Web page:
“The Study of Nature” by Diane Lockward

Diane Lockward


Every morning for thirty years you’ve kissed me,
the same kiss, one neat peck, chaste

as toast. Look through the window.
Take a lesson from the cat that visits our yard:

Hide in the bushes. Be still, every muscle poised.
Observe me as I stroll across the patio and enter

the garden, your ears raised and stiff, as if listening
to some ancient primal call, some deep-throated

growl. Catch the scent of my heated blood drifting
through the leaves. Let it tickle the touch organs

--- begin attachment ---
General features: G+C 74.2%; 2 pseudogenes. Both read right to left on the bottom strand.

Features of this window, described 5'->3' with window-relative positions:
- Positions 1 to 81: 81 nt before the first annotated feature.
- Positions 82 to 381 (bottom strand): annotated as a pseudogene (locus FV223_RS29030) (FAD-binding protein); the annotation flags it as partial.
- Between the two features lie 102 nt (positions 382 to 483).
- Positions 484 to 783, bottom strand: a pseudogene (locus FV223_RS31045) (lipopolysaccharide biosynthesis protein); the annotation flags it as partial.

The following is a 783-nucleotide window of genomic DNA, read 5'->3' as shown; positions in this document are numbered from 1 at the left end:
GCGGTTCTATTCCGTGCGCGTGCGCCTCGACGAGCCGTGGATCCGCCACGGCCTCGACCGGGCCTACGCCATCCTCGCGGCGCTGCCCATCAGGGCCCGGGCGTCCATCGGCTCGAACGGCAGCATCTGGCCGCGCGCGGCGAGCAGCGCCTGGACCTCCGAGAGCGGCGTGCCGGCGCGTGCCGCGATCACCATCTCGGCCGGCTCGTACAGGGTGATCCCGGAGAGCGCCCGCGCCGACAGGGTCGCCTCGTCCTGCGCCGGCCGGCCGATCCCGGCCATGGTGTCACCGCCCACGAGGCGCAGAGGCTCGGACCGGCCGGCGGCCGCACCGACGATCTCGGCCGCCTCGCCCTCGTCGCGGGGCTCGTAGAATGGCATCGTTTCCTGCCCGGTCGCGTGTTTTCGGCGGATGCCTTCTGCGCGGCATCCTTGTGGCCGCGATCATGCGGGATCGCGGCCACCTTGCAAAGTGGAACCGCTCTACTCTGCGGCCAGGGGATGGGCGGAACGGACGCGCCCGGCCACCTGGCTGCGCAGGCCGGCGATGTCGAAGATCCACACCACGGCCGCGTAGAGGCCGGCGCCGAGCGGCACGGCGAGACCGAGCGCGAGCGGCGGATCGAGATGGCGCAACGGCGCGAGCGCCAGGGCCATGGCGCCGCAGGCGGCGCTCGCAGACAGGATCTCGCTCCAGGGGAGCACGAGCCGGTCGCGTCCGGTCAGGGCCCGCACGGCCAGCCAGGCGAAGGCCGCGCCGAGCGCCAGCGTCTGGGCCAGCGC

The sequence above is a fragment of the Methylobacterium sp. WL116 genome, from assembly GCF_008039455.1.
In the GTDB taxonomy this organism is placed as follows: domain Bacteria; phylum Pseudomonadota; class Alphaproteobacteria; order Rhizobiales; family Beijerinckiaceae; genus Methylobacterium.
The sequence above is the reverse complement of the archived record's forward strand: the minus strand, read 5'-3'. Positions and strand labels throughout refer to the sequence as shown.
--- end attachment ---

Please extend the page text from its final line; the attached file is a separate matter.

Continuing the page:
of your whiskers. Size me up. Picture your mouth
stuffed. Think of the different ways

to take me. When I’ve bent over to smell a rose
or nibble a berry, unaware of your upraised fur,

the vertical lift of your tail, sneak out of the bushes,
one paw in front of the other. Go slow, glide,

as if not moving at all. Imagine me all catnip
and cream. Then pounce. Lick me

with your rough tongue. Make me pray
for mercy. Devour me down to the bone.

from Rattle #16, Winter 2001

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